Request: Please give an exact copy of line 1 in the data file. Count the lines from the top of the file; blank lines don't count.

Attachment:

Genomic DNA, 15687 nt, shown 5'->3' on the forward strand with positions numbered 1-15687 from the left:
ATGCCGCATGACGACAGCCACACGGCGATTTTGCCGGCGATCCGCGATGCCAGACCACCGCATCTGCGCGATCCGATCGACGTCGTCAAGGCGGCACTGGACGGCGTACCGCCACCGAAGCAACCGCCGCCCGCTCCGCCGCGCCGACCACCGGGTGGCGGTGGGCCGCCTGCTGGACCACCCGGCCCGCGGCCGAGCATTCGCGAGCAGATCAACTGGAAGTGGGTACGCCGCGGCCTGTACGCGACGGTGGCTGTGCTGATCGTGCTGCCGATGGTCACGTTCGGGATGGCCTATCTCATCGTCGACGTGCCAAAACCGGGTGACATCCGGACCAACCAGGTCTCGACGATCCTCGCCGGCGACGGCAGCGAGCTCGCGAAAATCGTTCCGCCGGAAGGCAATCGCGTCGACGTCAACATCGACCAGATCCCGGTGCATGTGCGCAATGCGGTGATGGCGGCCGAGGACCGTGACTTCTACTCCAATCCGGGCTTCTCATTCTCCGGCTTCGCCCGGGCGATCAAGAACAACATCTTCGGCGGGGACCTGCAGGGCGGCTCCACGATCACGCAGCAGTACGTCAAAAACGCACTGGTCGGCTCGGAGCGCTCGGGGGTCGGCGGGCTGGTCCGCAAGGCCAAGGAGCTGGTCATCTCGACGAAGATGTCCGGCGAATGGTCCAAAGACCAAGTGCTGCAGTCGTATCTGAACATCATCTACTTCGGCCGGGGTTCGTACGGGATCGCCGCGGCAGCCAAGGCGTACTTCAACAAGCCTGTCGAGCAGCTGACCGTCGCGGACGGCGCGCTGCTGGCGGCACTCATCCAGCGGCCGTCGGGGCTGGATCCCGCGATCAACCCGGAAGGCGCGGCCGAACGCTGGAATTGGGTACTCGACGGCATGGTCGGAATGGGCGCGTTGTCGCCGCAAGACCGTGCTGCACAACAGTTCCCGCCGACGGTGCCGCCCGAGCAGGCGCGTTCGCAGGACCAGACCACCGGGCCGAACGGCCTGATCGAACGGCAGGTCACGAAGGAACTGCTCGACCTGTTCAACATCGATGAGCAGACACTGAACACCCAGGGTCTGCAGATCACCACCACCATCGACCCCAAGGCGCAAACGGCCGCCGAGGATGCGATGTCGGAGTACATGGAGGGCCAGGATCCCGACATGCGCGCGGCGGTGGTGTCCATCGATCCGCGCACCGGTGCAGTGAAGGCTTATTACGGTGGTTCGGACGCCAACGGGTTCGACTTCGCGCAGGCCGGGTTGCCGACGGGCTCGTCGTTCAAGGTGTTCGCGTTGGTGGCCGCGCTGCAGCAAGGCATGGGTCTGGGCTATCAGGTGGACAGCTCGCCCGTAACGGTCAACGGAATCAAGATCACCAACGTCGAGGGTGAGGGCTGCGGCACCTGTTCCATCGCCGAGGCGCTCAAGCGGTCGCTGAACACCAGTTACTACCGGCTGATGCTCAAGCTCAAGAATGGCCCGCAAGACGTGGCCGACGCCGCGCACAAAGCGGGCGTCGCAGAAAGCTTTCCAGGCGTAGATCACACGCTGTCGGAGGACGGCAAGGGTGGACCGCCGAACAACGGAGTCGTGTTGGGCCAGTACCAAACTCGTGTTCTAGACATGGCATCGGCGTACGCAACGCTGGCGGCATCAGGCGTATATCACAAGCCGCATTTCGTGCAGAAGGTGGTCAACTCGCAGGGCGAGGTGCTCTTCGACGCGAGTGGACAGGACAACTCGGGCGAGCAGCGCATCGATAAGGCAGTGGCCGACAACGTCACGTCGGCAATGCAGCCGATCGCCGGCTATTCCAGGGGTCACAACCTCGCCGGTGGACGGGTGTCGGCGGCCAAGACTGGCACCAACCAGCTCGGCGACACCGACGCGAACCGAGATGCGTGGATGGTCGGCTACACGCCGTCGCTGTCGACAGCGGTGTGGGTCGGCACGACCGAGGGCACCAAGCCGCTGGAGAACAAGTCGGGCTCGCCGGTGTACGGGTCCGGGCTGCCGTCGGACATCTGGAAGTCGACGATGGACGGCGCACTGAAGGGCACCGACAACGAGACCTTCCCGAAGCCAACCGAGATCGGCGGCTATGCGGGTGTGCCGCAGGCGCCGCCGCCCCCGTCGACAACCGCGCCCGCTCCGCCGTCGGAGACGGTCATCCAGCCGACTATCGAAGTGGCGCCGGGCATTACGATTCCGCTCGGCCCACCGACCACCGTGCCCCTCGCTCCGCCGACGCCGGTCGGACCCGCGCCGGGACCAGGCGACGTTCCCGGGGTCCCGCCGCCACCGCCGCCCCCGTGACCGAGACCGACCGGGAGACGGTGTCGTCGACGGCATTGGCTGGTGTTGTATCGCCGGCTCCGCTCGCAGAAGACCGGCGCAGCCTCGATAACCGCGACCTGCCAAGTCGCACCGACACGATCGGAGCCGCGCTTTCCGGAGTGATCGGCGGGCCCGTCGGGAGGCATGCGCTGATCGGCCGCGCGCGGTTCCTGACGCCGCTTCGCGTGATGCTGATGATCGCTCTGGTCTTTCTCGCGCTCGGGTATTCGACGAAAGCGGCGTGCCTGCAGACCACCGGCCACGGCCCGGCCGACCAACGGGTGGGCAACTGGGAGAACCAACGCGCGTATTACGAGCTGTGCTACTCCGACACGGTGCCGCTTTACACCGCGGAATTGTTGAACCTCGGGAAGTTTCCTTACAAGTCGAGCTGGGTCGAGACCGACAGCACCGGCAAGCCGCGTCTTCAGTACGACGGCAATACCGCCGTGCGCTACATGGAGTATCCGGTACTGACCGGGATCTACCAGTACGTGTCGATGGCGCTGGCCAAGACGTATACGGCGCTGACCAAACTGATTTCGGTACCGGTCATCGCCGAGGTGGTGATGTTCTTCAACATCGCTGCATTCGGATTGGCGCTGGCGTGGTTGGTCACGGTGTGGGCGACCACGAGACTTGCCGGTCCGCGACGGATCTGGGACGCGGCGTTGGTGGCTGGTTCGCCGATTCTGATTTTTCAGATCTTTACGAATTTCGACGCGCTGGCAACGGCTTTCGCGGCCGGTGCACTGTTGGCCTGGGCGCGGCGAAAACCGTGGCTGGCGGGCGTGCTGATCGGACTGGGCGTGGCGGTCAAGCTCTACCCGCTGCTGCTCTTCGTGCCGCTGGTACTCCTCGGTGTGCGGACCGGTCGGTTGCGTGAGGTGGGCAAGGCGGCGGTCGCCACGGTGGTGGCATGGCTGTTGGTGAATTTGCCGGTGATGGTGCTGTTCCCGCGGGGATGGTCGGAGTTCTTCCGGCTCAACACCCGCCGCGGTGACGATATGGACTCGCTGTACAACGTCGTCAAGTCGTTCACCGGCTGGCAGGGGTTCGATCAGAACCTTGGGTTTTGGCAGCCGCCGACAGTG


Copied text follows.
Genomic DNA, 15687 nt, shown 5'->3' on the forward strand with positions numbered 1-15687 from the left: